Last edited by reohn2 on 9 Nov 2018, 12:50pm, edited 1 time in total.
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Cugel
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Re: SRAM new 12-speed road groupset

Postby Cugel » 9 Nov 2018, 12:41pm

Scunnered wrote:
Cugel wrote:I have to buy two cassettes to make the one I want and there's always one sprocket jump where the indexing is a bit hesitant as a result of making the Frankenstein cassette, not to mention a few spurious bits of cassette in my bike bit cupboard.

Just in case Mr Shimano is reading I will state that I would like 9, 10 and 11 speed cassettes that start at 14 or 15 and go to 30, 32 or 36. And triple chainsets in all the ranges. So there.
Cugel


I too have been down this road, but buying 2x cassettes and mixing sprockets is not ideal.
However, while the available combination of sprockets on a standard cassette is not what I want, you can get a 1x chainring with almost any number of teeth. Thus a 1x drivetrain offers the advantage that I can easily choose a chainring + cassette to give gear ratios that suit my requirements, without having the useless gears that you usually end up with at the top and bottom end of a 2x drivetrain. A 11-32 or 12-36 cassette will result in 30-90 or 35-100 gear inches with reasonable spacing when combined with a 38, 40 or 42t chainring.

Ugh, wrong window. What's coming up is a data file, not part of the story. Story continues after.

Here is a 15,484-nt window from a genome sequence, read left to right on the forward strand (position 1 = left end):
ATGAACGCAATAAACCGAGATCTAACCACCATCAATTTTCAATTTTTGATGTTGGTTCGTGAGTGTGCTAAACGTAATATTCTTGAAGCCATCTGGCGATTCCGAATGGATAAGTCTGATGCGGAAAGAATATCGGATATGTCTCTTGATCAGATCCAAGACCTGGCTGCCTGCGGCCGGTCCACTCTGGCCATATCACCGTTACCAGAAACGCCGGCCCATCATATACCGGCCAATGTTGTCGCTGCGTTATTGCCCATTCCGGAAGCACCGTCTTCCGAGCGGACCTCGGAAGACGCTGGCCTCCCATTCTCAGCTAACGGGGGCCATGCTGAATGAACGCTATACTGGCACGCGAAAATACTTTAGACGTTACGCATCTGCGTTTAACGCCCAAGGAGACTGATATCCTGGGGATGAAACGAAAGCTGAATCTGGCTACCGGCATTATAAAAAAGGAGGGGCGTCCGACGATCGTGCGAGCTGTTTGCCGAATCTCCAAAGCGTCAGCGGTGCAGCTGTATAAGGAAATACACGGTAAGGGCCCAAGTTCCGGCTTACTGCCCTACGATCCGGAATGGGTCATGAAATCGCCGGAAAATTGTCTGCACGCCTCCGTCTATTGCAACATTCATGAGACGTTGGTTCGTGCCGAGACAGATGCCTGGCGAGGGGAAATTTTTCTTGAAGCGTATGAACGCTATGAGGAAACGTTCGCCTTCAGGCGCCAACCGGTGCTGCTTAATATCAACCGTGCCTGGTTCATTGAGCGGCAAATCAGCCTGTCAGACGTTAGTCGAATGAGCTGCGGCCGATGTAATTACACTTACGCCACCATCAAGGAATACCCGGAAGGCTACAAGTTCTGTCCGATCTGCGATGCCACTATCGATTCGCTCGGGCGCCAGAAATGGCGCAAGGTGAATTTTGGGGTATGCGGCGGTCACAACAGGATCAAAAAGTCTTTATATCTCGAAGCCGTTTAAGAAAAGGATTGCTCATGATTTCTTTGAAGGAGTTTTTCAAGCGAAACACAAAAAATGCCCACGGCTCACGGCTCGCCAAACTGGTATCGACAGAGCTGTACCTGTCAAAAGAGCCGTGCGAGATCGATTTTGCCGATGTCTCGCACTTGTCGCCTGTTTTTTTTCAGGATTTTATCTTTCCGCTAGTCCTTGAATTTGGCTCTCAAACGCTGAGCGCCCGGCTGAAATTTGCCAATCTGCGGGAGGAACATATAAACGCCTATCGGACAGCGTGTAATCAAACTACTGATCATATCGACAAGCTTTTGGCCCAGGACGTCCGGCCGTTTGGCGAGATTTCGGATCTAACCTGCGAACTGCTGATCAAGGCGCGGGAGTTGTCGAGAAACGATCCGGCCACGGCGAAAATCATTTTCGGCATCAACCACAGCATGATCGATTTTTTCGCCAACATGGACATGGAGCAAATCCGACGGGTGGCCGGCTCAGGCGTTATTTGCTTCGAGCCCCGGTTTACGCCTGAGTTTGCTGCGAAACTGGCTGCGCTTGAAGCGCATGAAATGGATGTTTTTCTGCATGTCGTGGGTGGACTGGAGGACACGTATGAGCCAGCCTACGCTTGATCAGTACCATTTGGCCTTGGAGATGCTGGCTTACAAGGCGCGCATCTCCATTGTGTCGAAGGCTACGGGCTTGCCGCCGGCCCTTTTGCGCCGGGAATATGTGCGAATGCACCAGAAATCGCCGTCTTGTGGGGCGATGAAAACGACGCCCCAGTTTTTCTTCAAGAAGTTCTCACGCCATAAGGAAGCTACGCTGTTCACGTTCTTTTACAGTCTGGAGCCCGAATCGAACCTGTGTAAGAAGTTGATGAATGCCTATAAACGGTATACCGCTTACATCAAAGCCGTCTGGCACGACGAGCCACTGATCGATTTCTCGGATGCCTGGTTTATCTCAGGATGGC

In addition, chainline ends up being better as you have the most used sprockets in the centre of the cassette.


My ideal range for a road bike and the cycling I do on it is 50 or 52 X 14 or 15 for top gear and 34 or 30 X 32 or 34 or 36 for bottom. In other words, I like ratios from around 3.7 (top) to 1 or just under (bottom). This with 28 - 32mm tyres.

In practice, the highest and lowest get used much less than the middle range. 52X14 might get used in a sprint for a village sign or when doing through and off down a slowly descending river valley road with a stiff following wind. At 100rpm it's going about 30mph. 30X32 might get used going up the Kingsdale climb, which is infested with black arrows.

A 30/39/52 triple chainset is my ideal as I can spend most time in the 39 ring from which all the sprockets of the cassette may be used with no unacceptable degree of cross chaining. It's a bit like having a single ring chainset with two other rings for the more extreme conditions. It covers around 10mph to 22mph at 100rpm (and slower speeds if I drop the cadence a bit to, say, 80rpm when climbing).

To get such a total gear range with only a single ring would mean, though, big gaps in the cassette sprockets. I like one tooth gaps at the high gear end so I have cassettes such as:

14-15-16-17-19-21-24-28-32-36
15-16-17-18-19-20-21-24-27-30
14-15-16-17-18-19-20-21-24-28-32

At the low speed end I don't mind the big jumps in teeth as low speed generally means climbing and climbing seems to allow one to employ a much wider cadence range. At the fast end a two tooth gap often makes the change between the two less than ideal for keeping the watts at just enough to hang on to that wheel in front!

Cugel